In fact, a person with Parkinson’s disease may also experience a wide range of other physical and mental symptoms. The NHS says it is estimated that around one in 500 people is affected by Parkinson’s disease, meaning an estimated 127,000 people in the UK have the condition. Men are slightly more likely to get Parkinson’s disease than women.
The Cleveland Clinic says, “Parkinson’s disease and sleep are linked in complex ways that not even scientists fully understand yet.”
Nevertheless, researchers estimate that up to two out of three people with Parkinson’s disease have had trouble sleeping.
Nevertheless, the health side says that people with Parkinson’s may have insomnia and have difficulty falling asleep, or fragmented sleep and find that they wake up many times during the night.
Other signs are excessive daytime sleepiness, having difficulty staying awake during the day, and very vivid dreams that can cause hallucinations or confusion after waking up.
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It adds: “Emotional dreams or nightmares … make you feel emotionally exhausted after waking up.”
REM sleep disorder occurs in up to half of people with Parkinson’s disease, it says.
“Your body ‘performs’ dreams, makes strange or possibly dangerous movements while you sleep. Some researchers believe that REM’s sleep disorder may be one of the earliest signs of Parkinson’s,” it explains.
Nevertheless, not everyone with Parkinson’s disease experiences sleep problems.
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Most people with Parkinson’s begin to develop symptoms when they are over 50, and there are several symptoms and signs to be aware of.
Although there is currently no cure for Parkinson’s disease, early diagnosis is important so that patients can receive the right treatment and advice regarding care.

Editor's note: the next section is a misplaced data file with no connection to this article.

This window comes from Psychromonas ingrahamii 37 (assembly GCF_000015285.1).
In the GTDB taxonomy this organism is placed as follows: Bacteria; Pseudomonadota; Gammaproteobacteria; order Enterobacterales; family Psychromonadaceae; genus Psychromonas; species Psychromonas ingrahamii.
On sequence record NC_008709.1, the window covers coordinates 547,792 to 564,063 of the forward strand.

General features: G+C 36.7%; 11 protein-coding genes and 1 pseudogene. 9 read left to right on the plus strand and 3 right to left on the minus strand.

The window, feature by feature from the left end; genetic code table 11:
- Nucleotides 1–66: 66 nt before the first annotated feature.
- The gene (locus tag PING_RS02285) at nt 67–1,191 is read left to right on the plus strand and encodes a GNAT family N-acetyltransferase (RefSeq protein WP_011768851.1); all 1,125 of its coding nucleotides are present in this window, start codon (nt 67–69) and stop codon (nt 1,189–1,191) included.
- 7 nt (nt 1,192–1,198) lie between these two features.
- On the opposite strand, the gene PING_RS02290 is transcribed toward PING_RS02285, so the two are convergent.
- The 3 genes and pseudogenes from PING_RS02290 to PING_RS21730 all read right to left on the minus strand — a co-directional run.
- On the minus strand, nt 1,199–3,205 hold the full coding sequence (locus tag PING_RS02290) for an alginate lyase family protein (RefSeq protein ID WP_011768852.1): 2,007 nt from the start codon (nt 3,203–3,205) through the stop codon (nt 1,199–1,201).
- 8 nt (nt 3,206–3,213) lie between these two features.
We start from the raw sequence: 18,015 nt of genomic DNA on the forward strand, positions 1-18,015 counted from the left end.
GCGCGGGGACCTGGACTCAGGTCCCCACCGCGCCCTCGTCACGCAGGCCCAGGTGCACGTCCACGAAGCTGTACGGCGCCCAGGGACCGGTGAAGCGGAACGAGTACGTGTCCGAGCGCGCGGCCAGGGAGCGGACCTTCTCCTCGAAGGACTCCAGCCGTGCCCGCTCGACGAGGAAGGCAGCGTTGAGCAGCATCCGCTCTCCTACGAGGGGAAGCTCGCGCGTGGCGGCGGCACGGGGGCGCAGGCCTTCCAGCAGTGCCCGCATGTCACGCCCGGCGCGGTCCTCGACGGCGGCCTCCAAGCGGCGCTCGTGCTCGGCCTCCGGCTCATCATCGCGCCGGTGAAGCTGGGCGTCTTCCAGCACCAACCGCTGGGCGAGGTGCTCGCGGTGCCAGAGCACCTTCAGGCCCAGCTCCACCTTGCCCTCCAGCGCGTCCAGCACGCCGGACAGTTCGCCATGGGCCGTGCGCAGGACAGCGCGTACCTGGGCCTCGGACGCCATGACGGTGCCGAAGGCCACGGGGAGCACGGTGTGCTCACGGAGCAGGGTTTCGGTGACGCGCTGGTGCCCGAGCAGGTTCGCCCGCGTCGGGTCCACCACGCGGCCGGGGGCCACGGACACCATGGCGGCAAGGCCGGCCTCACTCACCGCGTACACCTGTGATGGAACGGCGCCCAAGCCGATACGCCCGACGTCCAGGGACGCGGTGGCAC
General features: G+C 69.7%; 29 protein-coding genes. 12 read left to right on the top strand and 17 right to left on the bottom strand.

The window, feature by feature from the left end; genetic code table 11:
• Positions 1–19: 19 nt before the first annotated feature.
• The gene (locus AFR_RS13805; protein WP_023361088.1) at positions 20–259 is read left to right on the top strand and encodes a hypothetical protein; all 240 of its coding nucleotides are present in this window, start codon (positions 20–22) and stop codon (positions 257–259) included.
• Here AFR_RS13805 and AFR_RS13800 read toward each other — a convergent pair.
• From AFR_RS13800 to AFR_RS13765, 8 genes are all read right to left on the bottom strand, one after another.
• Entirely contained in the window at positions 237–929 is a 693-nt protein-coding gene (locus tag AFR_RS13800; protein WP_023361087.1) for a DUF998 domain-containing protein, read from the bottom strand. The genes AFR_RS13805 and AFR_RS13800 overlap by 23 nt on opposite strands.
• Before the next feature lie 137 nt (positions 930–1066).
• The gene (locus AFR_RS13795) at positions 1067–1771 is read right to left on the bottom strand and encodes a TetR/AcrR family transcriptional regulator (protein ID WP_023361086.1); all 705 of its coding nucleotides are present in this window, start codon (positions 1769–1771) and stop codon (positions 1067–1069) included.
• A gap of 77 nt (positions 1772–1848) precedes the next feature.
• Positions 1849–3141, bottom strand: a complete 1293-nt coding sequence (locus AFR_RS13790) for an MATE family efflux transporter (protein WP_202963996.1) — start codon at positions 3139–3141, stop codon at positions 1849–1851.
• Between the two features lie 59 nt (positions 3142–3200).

The NHS states that there are three main symptoms of the condition.
They are involuntary shaking of certain parts of the body, slow movements and stiff and inflexible muscles.
“If you are concerned that you may have symptoms of Parkinson’s disease, seek medical advice.
“They will ask about the problems you are experiencing and may refer you to a specialist for further testing,” the site adds.
Although there is currently no cure, there are many different therapies and factors that can help deal with the condition, the health agency says.
For example, exercising 2.5 hours a week can slow the progression of your symptoms, according to Parkinson’s UK.
Exercise can help you deal with physical symptoms and other symptoms such as sleep problems, fatigue, mood and mental health, the charity says.
It adds, “Exercise can be just as important as your medication to help you take control and manage your symptoms.”
The Mayo Clinic adds: “Because the cause of Parkinson’s is unknown, proven ways to prevent the disease remain a mystery as well.”
You should seek to see your doctor if you have any of the symptoms associated with Parkinson’s disease.